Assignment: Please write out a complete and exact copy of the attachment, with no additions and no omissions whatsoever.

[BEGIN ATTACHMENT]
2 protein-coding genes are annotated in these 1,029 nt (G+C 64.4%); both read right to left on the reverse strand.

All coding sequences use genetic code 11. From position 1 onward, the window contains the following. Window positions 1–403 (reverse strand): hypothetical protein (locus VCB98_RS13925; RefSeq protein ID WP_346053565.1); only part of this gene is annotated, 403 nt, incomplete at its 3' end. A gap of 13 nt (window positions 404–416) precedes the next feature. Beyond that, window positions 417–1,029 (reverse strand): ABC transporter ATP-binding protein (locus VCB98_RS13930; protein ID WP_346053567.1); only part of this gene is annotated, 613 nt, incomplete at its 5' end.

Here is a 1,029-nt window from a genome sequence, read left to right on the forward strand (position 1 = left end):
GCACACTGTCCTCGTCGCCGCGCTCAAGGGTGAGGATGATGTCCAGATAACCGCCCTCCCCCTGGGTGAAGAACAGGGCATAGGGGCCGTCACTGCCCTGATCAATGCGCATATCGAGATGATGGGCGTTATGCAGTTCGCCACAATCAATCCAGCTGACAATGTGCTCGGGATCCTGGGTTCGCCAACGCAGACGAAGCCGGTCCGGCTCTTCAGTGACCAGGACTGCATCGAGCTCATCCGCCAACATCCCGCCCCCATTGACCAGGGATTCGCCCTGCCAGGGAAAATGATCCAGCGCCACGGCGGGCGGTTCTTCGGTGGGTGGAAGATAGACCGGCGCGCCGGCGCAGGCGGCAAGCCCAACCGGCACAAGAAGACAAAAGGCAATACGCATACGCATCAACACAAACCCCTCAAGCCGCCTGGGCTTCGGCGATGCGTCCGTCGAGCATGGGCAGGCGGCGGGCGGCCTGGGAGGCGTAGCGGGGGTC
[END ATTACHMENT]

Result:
2 protein-coding genes are annotated in these 1,029 nt (G+C 64.4%); both read right to left on the reverse strand.

All coding sequences use genetic code 11. From position 1 onward, the window contains the following. Window positions 1–403 (reverse strand): hypothetical protein (locus VCB98_RS13925; RefSeq protein ID WP_346053565.1); only part of this gene is annotated, 403 nt, incomplete at its 3' end. A gap of 13 nt (window positions 404–416) precedes the next feature. Beyond that, window positions 417–1,029 (reverse strand): ABC transporter ATP-binding protein (locus VCB98_RS13930; protein ID WP_346053567.1); only part of this gene is annotated, 613 nt, incomplete at its 5' end.

Here is a 1,029-nt window from a genome sequence, read left to right on the forward strand (position 1 = left end):
GCACACTGTCCTCGTCGCCGCGCTCAAGGGTGAGGATGATGTCCAGATAACCGCCCTCCCCCTGGGTGAAGAACAGGGCATAGGGGCCGTCACTGCCCTGATCAATGCGCATATCGAGATGATGGGCGTTATGCAGTTCGCCACAATCAATCCAGCTGACAATGTGCTCGGGATCCTGGGTTCGCCAACGCAGACGAAGCCGGTCCGGCTCTTCAGTGACCAGGACTGCATCGAGCTCATCCGCCAACATCCCGCCCCCATTGACCAGGGATTCGCCCTGCCAGGGAAAATGATCCAGCGCCACGGCGGGCGGTTCTTCGGTGGGTGGAAGATAGACCGGCGCGCCGGCGCAGGCGGCAAGCCCAACCGGCACAAGAAGACAAAAGGCAATACGCATACGCATCAACACAAACCCCTCAAGCCGCCTGGGCTTCGGCGATGCGTCCGTCGAGCATGGGCAGGCGGCGGGCGGCCTGGGAGGCGTAGCGGGGGTC